Although an attractive little city in its own right, the chief reason for visiting Bahir Dar is that it is the gateway to Lake Tana and the Blue Niles Falls.

The area is distinguished by an extraordinary concentration of monasteries, set round a wetland rich in endemic birds, fish and a pod of hippos. Monasteries, most between 400 and 800 years old, perch on 20 of the lake’s 37 islands, though some are thought to pre-date the arrival of Christianity.

The most accessible monasteries are those on the Zege Peninsula, which is reached by a short boat trip. The 14th century Ura Kidane Mihret is one of the easiest monasteries to reach and, fortuitously, also one of the most beautifully decorated. This fine example, along with the nearby disused churches of Mehal Giyorgis and Bet Maryam, will fit neatly into a half-day trip from Bahir Dar and should satisfy most people’s appetite for the monastic.

An added bonus of a visit to the Zege Peninsula is that that the conservative monasteries have formed an inadvertent nature reserve – the largest pocket of natural forest in the area, which supports a troop of monkeys and a prolific bird population.

For those who can stay longer, the more remote monasteries dotted around the shore and islands of the lake offer an enticing journey into the religious history of the district. The legend-soaked Tana Chirkos is particularly alluring. It has been suggested that this monastery was the storage place for the Ark of the Covenant for 600 years, until it was moved to Axum. The remains of three hollowed-out columns have been linked to a pre-Christian Judaic shrine, reputedly dating King Solomon’s time. Another story told about the island is that the Virgin Mary and the Holy Family rested on the island during their journey from Egypt to Israel, and that a preserved footprint is that of the young Jesus.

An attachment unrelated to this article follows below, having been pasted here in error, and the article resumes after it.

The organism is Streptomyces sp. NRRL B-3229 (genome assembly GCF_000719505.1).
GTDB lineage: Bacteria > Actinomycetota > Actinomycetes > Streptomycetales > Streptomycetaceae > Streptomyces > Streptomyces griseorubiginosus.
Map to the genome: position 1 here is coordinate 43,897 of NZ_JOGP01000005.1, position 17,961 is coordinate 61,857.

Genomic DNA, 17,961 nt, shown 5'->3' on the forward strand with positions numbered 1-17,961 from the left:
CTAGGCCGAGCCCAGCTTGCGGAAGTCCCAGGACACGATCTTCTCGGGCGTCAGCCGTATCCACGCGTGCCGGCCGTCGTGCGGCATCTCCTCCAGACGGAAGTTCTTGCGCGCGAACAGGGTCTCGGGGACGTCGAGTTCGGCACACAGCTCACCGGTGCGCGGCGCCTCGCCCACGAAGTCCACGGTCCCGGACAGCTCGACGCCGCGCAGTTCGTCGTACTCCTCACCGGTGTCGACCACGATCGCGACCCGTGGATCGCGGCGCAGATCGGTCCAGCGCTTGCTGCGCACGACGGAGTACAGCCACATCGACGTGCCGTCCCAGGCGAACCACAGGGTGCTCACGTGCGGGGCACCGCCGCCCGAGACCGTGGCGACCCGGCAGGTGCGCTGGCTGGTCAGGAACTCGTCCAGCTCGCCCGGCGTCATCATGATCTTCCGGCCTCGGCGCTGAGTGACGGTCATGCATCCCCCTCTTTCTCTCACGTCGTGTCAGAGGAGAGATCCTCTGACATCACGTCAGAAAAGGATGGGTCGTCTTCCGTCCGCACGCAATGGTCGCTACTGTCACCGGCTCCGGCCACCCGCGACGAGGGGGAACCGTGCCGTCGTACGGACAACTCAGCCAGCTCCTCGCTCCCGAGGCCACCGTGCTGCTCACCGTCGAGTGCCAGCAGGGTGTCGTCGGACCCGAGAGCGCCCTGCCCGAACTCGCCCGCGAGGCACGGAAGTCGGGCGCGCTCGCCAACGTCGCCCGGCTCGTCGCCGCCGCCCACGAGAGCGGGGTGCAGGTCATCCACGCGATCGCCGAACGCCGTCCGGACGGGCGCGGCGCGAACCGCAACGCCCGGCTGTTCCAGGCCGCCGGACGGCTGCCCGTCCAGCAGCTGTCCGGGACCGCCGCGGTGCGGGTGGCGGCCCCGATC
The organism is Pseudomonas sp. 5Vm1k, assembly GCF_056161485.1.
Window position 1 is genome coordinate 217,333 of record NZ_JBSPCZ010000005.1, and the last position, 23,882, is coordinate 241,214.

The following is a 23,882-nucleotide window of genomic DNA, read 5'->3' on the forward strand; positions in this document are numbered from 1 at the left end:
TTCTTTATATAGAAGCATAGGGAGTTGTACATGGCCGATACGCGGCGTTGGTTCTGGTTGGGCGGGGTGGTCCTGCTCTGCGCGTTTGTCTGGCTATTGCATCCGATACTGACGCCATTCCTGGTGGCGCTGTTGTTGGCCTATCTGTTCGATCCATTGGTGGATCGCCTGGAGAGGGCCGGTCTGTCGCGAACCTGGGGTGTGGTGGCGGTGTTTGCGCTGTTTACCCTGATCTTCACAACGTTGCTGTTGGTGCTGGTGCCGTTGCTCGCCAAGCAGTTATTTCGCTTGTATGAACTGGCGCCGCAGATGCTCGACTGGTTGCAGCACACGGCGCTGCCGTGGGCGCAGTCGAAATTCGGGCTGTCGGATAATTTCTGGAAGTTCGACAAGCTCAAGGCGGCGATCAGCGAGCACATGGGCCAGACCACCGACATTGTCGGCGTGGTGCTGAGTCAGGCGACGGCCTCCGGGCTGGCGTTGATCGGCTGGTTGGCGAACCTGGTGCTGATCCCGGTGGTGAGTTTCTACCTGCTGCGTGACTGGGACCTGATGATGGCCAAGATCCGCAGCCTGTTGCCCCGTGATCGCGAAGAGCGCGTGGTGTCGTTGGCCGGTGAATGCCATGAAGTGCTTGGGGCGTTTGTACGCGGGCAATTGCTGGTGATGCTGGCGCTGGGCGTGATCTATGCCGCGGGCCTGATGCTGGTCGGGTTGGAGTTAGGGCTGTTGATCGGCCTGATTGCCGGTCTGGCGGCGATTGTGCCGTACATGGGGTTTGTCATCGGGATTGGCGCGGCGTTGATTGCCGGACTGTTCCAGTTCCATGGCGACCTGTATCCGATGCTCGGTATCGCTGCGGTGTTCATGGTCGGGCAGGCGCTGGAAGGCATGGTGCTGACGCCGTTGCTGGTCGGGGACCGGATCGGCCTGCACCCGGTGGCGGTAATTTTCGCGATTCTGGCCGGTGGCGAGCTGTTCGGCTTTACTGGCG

The other notable draw of Bahir Dar is the 45m-high Blue Niles Falls which, at its fullest (after the rainy season, from about June to January, and when not being diverted to generate much-needed electricity), forms one of Africa’s most spectacular waterfalls. Here, the Blue Nile, which contributes 85% of the main Nile flow, starts its long journey to the Mediterranean. In addition to the waterfall itself, the environs are notable for iAgam Dildi, a stone bridge built by the Portuguese in 1620, and the good opportunities for birding in the woodlands nearby.

Tree-lined avenues and sweeping lakefront vistas make Bahir Dar more than just a convenient place to stay. Visitors can move from the lively market, where the classic Ethiopian tussle between modernity and rustic tradition is played out on a daily basis, to historic churches enshrining the town’s heritage as the focal point of the Christian Empire for 400 years. The palace of Haile Selassie at Bizeit is a reminder of the more recent history of Ethiopia.

An added bonus of visiting Bahir Dar is that it has some of the best hotels in the country. It is also the natural starting point for the scenic drive to Gonder, just a 3-hour journey on a paved road and a wonderful opportunity to see the northern Ethiopian highland countryside.

Derek Schuurman

Travel Specialist

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